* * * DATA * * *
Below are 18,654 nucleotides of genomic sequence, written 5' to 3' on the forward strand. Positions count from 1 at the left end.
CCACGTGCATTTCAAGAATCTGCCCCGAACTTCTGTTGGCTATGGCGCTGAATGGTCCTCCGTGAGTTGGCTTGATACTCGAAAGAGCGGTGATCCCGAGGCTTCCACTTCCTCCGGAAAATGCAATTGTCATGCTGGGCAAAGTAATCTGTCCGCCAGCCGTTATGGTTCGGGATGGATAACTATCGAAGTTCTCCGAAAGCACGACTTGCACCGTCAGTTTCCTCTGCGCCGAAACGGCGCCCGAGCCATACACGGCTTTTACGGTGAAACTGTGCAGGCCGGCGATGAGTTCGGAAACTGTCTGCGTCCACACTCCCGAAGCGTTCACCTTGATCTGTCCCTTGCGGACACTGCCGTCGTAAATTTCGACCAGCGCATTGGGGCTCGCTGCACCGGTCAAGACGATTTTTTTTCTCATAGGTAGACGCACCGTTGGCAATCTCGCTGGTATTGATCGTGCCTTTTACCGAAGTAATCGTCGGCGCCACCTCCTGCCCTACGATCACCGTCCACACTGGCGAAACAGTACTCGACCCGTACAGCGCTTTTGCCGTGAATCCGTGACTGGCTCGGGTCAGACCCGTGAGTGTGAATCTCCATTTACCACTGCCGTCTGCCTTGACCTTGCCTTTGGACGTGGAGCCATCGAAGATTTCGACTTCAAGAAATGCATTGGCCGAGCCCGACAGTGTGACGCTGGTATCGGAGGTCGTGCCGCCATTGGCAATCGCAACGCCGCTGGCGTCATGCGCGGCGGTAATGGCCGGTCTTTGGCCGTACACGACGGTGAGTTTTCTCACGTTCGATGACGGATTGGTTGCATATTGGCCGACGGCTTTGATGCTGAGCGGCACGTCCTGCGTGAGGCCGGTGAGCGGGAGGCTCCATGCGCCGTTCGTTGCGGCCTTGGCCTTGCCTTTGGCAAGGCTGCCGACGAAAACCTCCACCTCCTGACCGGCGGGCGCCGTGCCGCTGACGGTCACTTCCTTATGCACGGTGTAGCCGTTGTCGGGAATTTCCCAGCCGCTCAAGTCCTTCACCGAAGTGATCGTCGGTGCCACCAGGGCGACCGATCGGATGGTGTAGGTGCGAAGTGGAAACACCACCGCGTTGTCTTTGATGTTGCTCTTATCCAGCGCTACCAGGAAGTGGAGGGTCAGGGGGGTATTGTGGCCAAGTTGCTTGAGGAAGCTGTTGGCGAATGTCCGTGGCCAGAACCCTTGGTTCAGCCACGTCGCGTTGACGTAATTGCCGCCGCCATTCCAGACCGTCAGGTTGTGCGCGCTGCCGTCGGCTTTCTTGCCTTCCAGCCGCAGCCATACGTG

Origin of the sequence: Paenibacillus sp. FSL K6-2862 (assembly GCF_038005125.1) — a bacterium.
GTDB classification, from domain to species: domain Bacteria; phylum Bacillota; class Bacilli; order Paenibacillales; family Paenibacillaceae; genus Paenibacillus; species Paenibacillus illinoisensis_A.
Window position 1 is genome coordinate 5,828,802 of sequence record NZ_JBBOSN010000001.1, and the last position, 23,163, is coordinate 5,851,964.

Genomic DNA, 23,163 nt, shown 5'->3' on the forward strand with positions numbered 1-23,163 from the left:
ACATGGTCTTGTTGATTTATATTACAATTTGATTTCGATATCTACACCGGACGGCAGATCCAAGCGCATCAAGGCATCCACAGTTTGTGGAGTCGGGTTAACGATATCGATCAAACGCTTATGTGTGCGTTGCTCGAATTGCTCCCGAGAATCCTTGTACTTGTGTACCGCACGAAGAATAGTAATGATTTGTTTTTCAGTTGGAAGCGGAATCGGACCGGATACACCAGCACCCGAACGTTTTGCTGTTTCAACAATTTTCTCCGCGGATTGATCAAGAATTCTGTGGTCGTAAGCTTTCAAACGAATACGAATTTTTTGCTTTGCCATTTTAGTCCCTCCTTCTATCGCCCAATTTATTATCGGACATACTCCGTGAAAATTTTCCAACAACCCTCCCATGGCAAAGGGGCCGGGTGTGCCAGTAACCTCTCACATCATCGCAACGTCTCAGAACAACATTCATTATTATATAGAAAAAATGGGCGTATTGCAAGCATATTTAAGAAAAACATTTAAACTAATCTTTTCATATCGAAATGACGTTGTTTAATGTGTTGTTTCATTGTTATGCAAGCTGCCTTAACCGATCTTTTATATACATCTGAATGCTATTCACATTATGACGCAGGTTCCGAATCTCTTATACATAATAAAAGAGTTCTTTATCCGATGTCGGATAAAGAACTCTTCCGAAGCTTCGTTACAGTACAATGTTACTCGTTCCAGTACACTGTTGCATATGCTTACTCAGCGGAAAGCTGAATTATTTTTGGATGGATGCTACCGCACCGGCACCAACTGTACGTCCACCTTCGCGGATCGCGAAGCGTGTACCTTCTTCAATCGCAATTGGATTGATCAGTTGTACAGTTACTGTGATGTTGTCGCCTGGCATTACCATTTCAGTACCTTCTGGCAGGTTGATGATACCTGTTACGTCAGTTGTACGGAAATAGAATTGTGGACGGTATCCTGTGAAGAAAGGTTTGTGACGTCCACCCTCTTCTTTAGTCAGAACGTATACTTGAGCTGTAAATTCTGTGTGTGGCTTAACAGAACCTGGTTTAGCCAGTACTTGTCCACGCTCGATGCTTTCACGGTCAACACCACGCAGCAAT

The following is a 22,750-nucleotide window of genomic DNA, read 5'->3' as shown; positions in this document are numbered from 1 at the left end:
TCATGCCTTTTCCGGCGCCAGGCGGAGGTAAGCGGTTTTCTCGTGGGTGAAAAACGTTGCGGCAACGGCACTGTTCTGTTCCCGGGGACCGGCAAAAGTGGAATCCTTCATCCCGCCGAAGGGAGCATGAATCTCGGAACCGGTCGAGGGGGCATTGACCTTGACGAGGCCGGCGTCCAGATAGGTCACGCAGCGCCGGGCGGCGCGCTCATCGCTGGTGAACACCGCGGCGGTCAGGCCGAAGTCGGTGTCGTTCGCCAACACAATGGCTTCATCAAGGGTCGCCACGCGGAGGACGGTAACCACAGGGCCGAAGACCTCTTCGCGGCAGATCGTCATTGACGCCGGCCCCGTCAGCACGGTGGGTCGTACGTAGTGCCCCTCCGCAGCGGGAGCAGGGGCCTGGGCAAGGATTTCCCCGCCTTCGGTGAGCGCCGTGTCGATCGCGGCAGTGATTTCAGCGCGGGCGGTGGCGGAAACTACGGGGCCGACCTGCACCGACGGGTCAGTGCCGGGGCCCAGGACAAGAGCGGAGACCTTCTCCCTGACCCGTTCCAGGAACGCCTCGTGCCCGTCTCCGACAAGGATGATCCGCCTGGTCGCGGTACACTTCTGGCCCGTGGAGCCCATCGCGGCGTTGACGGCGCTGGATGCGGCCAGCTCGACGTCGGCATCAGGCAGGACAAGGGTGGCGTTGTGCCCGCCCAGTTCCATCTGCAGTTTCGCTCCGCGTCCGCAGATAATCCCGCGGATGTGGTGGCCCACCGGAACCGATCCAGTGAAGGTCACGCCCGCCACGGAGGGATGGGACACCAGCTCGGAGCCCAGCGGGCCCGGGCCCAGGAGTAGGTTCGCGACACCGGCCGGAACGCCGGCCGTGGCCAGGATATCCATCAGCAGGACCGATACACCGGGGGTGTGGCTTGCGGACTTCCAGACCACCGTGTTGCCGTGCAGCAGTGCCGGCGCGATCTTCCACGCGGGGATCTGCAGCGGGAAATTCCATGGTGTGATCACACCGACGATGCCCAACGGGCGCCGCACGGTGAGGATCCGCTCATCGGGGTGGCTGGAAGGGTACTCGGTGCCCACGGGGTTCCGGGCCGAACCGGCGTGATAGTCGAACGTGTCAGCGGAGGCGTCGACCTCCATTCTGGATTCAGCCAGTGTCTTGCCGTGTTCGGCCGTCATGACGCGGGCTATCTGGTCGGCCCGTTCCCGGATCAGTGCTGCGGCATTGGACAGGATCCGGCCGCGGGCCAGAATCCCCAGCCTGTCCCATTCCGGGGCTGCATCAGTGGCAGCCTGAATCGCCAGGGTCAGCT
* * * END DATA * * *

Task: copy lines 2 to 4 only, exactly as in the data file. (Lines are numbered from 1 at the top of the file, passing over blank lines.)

CCACGTGCATTTCAAGAATCTGCCCCGAACTTCTGTTGGCTATGGCGCTGAATGGTCCTCCGTGAGTTGGCTTGATACTCGAAAGAGCGGTGATCCCGAGGCTTCCACTTCCTCCGGAAAATGCAATTGTCATGCTGGGCAAAGTAATCTGTCCGCCAGCCGTTATGGTTCGGGATGGATAACTATCGAAGTTCTCCGAAAGCACGACTTGCACCGTCAGTTTCCTCTGCGCCGAAACGGCGCCCGAGCCATACACGGCTTTTACGGTGAAACTGTGCAGGCCGGCGATGAGTTCGGAAACTGTCTGCGTCCACACTCCCGAAGCGTTCACCTTGATCTGTCCCTTGCGGACACTGCCGTCGTAAATTTCGACCAGCGCATTGGGGCTCGCTGCACCGGTCAAGACGATTTTTTTTCTCATAGGTAGACGCACCGTTGGCAATCTCGCTGGTATTGATCGTGCCTTTTACCGAAGTAATCGTCGGCGCCACCTCCTGCCCTACGATCACCGTCCACACTGGCGAAACAGTACTCGACCCGTACAGCGCTTTTGCCGTGAATCCGTGACTGGCTCGGGTCAGACCCGTGAGTGTGAATCTCCATTTACCACTGCCGTCTGCCTTGACCTTGCCTTTGGACGTGGAGCCATCGAAGATTTCGACTTCAAGAAATGCATTGGCCGAGCCCGACAGTGTGACGCTGGTATCGGAGGTCGTGCCGCCATTGGCAATCGCAACGCCGCTGGCGTCATGCGCGGCGGTAATGGCCGGTCTTTGGCCGTACACGACGGTGAGTTTTCTCACGTTCGATGACGGATTGGTTGCATATTGGCCGACGGCTTTGATGCTGAGCGGCACGTCCTGCGTGAGGCCGGTGAGCGGGAGGCTCCATGCGCCGTTCGTTGCGGCCTTGGCCTTGCCTTTGGCAAGGCTGCCGACGAAAACCTCCACCTCCTGACCGGCGGGCGCCGTGCCGCTGACGGTCACTTCCTTATGCACGGTGTAGCCGTTGTCGGGAATTTCCCAGCCGCTCAAGTCCTTCACCGAAGTGATCGTCGGTGCCACCAGGGCGACCGATCGGATGGTGTAGGTGCGAAGTGGAAACACCACCGCGTTGTCTTTGATGTTGCTCTTATCCAGCGCTACCAGGAAGTGGAGGGTCAGGGGGGTATTGTGGCCAAGTTGCTTGAGGAAGCTGTTGGCGAATGTCCGTGGCCAGAACCCTTGGTTCAGCCACGTCGCGTTGACGTAATTGCCGCCGCCATTCCAGACCGTCAGGTTGTGCGCGCTGCCGTCGGCTTTCTTGCCTTCCAGCCGCAGCCATACGTG

Origin of the sequence: Paenibacillus sp. FSL K6-2862 (assembly GCF_038005125.1) — a bacterium.
GTDB classification, from domain to species: domain Bacteria; phylum Bacillota; class Bacilli; order Paenibacillales; family Paenibacillaceae; genus Paenibacillus; species Paenibacillus illinoisensis_A.